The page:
It’s been an exciting week for everyone here at The Royal Mint, and fans of the coins we are proud to make. Not only did we announce the design for the new coins that celebrate the christening of Prince George of Cambridge, but we were also delighted to host the BBC One Show on Monday evening.
They were here to broadcast live from The Royal Mint as we pushed the button to start production of a new 2013-dated 50 pence piece that is going into circulation to commemorate the centenary of Christopher Ironside. Born in 1913, he was the man who designed the new coins that were introduced when our coinage went decimal back in 1971.
It was a very special occasion, as our guest of honour was none other than Mrs. Jean Ironside, Christopher’s widow. She was able to catch the first coin off the press, which we placed in a capsule and presented to her as a very personal memento.
If you missed this wonderful, historic moment, you can watch it for the next few days on the BBC iPlayer by clicking here.
The new 2013 50p features Christopher Ironside’s Royal Arms design, which was the runner-up to his winning Britannia for the first 50p produced in 1969. To celebrate his centenary, the Royal Arms design now appears on a circulating coin for the first time since its creation some 44 years ago.
Special commemorative versions are also available from our website.
Earlier in the show, they ran a fascinating piece on the story behind Christopher Ironside’s designs for the decimal coinage, and the role that Jean Ironside played in the design of a female British icon. To help her husband create the familiar depiction of Britannia that graced the 50p piece for years to come and can still be found in our pockets today, Mrs Ironside herself posed as Britannia, using a ruler as the trident!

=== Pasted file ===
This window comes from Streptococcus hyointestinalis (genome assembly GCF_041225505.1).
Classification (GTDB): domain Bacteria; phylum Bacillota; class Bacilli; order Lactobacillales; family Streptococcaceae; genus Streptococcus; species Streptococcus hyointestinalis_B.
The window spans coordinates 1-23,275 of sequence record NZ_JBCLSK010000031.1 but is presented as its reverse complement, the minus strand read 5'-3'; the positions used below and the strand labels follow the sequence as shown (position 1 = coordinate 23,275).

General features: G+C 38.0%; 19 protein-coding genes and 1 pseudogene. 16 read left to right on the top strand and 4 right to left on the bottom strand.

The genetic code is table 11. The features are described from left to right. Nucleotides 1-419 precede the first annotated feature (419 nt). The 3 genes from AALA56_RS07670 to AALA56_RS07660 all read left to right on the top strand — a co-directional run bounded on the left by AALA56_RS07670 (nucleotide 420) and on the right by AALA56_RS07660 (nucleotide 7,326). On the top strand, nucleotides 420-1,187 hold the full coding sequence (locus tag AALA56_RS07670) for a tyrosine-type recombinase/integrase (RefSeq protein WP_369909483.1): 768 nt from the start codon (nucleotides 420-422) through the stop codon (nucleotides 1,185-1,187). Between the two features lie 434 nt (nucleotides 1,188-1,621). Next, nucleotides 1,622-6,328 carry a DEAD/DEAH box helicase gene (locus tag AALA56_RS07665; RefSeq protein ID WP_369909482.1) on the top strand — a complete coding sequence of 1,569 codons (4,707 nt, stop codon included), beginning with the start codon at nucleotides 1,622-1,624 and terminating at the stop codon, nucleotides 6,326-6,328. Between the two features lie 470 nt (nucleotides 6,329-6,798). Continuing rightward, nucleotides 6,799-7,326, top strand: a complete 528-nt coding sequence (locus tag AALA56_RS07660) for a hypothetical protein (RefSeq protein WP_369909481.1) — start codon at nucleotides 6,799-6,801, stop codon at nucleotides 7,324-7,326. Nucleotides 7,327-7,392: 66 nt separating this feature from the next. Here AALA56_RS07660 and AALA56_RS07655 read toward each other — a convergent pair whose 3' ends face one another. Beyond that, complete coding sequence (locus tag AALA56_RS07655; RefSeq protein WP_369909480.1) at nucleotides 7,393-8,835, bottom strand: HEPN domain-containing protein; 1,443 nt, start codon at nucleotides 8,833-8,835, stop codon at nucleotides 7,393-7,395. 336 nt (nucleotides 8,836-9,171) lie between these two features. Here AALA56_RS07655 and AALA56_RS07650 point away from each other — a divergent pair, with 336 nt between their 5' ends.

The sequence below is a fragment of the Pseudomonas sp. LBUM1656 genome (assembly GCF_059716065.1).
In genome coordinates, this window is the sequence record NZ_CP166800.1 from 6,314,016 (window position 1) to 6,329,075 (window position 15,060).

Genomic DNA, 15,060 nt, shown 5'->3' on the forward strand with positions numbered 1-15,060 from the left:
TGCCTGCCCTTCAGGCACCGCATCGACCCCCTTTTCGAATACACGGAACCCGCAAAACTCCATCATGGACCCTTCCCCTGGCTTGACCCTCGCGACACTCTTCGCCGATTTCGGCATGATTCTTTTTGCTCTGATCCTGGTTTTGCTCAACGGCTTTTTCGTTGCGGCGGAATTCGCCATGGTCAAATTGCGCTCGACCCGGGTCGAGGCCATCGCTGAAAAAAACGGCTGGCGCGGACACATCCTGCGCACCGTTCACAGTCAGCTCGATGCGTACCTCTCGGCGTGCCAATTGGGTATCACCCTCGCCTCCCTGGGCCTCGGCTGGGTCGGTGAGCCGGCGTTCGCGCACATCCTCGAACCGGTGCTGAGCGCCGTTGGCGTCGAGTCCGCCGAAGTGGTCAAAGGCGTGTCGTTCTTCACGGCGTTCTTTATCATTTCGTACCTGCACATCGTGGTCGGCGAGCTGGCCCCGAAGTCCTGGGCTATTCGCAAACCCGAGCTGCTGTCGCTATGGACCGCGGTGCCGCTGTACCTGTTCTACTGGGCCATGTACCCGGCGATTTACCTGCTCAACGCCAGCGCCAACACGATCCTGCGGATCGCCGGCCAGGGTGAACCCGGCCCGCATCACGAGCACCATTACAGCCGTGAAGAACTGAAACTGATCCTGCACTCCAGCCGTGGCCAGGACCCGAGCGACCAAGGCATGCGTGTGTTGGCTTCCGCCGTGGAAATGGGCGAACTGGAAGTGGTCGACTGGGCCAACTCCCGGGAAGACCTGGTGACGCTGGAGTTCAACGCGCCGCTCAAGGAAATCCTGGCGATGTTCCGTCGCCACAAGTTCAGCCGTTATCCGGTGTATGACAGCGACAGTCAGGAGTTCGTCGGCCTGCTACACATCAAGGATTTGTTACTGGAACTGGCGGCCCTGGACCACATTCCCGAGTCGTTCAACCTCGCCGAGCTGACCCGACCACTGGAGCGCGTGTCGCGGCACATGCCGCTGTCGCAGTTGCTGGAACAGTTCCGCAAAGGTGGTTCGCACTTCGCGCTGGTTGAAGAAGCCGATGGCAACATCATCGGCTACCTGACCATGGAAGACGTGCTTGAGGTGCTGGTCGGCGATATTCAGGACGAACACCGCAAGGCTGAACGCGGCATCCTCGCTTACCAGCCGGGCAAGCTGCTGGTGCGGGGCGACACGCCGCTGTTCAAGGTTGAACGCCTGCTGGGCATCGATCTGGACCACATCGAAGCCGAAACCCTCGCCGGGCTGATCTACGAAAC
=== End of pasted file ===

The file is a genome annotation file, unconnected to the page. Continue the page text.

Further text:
Again, if you missed it, you can see that part of the show for the next few days here.
The Britannia side of the story seemed particularly relevant, as back in the summer months of 2013, as we were preparing to launch our 2013 Proof Britannia range, we wondered whether people really knew who Britannia was, and wanted to make more people aware of this iconic female British figure.
We set up some human statues in various locations around the UK, in the pose that can be seen on the 2013 Britannia proof range.
People really seemed to love the statues and the new pose on the 2013 proof coins, and we were delighted to discover that around 75% correctly identified that the female figure was indeed Britannia.
Roughly 1 in every 10 people did confuse her with the warrior Queen Boadicea, but we can understand why that might happen.
Britannia was first used to represent Britain on coins of the Romans, a proud figure representing a loyal and steadfast outpost of the empire.
The Boadicea, or Boudicca, legend is obviously strongly linked with that same period in history, so it is easy to see why these two strong female figures may become somewhat intertwined in people’s imaginations.
The events of this week added a new perspective to this earlier story, and we found it fascinating to see Jean Ironside recreate her own ‘human statue’ of Britannia.
The story gave us all a very personal insight into the creation of a British icon, one that has played a key role in British coinage since the 17th century, a tradition that is maintained to this day through our annual Britannia collection.
Mrs Ironside very kindly spoke to us in 2011 about her husband’s experience of designing the decimal coinage, as we celebrated 40 years since decimalisation. You can read the full piece on our website.